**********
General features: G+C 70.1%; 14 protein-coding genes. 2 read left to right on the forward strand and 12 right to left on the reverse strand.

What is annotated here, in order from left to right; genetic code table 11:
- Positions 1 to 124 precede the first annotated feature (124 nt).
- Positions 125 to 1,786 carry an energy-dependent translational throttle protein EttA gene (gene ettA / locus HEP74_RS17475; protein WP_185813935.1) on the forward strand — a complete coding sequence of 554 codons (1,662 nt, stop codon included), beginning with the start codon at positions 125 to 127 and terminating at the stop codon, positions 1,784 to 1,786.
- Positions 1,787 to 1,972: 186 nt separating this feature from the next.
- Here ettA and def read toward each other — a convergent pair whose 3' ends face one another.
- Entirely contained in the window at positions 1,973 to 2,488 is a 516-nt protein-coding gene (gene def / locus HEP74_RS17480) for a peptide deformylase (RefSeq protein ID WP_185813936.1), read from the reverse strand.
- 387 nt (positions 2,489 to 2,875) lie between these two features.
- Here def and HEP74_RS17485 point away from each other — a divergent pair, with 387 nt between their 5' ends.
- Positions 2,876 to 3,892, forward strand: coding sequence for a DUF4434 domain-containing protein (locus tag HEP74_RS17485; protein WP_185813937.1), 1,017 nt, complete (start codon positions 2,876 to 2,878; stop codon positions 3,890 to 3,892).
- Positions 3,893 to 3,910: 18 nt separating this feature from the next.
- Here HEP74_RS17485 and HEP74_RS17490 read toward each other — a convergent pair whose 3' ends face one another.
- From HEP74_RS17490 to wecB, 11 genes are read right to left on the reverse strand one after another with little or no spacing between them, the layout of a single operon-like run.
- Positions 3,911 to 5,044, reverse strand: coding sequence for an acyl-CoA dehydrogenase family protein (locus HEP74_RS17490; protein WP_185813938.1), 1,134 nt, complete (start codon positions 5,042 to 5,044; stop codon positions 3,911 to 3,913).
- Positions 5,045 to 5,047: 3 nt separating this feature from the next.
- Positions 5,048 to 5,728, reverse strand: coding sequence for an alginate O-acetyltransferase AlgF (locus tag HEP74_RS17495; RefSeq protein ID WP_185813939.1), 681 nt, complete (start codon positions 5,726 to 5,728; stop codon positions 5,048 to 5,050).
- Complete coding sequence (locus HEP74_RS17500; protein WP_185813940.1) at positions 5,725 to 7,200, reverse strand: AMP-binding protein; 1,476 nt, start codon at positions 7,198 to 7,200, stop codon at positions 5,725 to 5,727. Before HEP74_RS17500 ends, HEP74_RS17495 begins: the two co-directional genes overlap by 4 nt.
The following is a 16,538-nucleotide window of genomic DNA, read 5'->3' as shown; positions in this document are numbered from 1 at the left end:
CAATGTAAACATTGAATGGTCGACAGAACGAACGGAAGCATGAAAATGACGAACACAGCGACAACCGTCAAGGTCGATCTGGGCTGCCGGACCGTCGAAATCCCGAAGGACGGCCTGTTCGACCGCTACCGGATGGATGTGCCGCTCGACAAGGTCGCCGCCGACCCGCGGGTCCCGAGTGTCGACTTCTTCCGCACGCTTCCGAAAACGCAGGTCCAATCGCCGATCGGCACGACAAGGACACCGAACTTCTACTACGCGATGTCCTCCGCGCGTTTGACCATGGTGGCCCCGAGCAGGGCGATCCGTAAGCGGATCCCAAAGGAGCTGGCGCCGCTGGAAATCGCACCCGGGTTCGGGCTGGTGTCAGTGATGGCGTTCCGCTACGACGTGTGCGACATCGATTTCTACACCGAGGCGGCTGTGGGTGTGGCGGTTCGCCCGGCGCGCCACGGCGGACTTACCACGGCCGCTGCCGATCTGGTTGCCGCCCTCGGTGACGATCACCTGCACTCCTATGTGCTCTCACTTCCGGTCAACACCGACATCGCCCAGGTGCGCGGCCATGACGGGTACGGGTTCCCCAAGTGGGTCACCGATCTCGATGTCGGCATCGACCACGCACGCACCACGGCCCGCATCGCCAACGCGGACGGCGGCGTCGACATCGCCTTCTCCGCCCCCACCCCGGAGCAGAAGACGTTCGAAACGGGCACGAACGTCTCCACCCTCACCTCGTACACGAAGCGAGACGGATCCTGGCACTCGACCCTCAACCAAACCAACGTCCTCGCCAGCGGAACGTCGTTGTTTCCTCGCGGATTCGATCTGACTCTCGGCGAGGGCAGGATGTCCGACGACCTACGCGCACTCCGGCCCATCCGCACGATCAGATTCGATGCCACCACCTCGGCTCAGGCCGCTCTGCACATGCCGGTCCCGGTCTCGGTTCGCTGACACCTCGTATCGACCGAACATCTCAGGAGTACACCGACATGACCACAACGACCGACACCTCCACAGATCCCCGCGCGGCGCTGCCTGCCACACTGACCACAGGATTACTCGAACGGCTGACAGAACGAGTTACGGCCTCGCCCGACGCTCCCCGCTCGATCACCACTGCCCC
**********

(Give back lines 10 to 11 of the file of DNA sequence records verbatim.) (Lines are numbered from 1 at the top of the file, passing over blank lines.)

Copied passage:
- Positions 2,876 to 3,892, forward strand: coding sequence for a DUF4434 domain-containing protein (locus tag HEP74_RS17485; protein WP_185813937.1), 1,017 nt, complete (start codon positions 2,876 to 2,878; stop codon positions 3,890 to 3,892).
- Positions 3,893 to 3,910: 18 nt separating this feature from the next.